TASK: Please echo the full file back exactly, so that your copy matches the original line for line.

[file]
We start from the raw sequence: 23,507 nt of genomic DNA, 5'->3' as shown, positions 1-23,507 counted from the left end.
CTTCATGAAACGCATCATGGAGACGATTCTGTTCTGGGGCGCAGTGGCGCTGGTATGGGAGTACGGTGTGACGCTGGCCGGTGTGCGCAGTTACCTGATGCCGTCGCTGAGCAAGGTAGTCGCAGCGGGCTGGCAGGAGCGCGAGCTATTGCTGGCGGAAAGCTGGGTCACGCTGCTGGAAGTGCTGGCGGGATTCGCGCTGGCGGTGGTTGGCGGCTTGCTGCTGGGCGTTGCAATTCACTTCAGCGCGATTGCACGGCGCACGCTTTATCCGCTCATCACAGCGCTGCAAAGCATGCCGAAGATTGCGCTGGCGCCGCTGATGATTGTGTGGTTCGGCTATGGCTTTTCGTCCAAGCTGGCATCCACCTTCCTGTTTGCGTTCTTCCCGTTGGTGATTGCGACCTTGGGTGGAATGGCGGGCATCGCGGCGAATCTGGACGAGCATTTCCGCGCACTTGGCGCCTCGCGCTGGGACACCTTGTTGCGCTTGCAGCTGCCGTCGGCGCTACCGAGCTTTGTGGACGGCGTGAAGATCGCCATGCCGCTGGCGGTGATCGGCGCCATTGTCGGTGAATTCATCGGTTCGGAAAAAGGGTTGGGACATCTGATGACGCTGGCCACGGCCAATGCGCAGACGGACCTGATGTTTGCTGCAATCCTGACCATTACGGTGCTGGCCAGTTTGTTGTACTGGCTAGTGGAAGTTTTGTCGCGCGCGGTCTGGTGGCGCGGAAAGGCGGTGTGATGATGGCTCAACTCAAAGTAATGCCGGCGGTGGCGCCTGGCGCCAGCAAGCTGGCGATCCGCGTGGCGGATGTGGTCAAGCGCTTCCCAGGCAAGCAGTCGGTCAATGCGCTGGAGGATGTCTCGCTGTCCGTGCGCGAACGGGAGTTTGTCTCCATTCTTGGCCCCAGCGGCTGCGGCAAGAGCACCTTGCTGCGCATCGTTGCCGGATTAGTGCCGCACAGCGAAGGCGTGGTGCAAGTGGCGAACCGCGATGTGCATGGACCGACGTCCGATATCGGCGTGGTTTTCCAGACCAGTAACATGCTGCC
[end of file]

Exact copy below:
We start from the raw sequence: 23,507 nt of genomic DNA, 5'->3' as shown, positions 1-23,507 counted from the left end.
CTTCATGAAACGCATCATGGAGACGATTCTGTTCTGGGGCGCAGTGGCGCTGGTATGGGAGTACGGTGTGACGCTGGCCGGTGTGCGCAGTTACCTGATGCCGTCGCTGAGCAAGGTAGTCGCAGCGGGCTGGCAGGAGCGCGAGCTATTGCTGGCGGAAAGCTGGGTCACGCTGCTGGAAGTGCTGGCGGGATTCGCGCTGGCGGTGGTTGGCGGCTTGCTGCTGGGCGTTGCAATTCACTTCAGCGCGATTGCACGGCGCACGCTTTATCCGCTCATCACAGCGCTGCAAAGCATGCCGAAGATTGCGCTGGCGCCGCTGATGATTGTGTGGTTCGGCTATGGCTTTTCGTCCAAGCTGGCATCCACCTTCCTGTTTGCGTTCTTCCCGTTGGTGATTGCGACCTTGGGTGGAATGGCGGGCATCGCGGCGAATCTGGACGAGCATTTCCGCGCACTTGGCGCCTCGCGCTGGGACACCTTGTTGCGCTTGCAGCTGCCGTCGGCGCTACCGAGCTTTGTGGACGGCGTGAAGATCGCCATGCCGCTGGCGGTGATCGGCGCCATTGTCGGTGAATTCATCGGTTCGGAAAAAGGGTTGGGACATCTGATGACGCTGGCCACGGCCAATGCGCAGACGGACCTGATGTTTGCTGCAATCCTGACCATTACGGTGCTGGCCAGTTTGTTGTACTGGCTAGTGGAAGTTTTGTCGCGCGCGGTCTGGTGGCGCGGAAAGGCGGTGTGATGATGGCTCAACTCAAAGTAATGCCGGCGGTGGCGCCTGGCGCCAGCAAGCTGGCGATCCGCGTGGCGGATGTGGTCAAGCGCTTCCCAGGCAAGCAGTCGGTCAATGCGCTGGAGGATGTCTCGCTGTCCGTGCGCGAACGGGAGTTTGTCTCCATTCTTGGCCCCAGCGGCTGCGGCAAGAGCACCTTGCTGCGCATCGTTGCCGGATTAGTGCCGCACAGCGAAGGCGTGGTGCAAGTGGCGAACCGCGATGTGCATGGACCGACGTCCGATATCGGCGTGGTTTTCCAGACCAGTAACATGCTGCC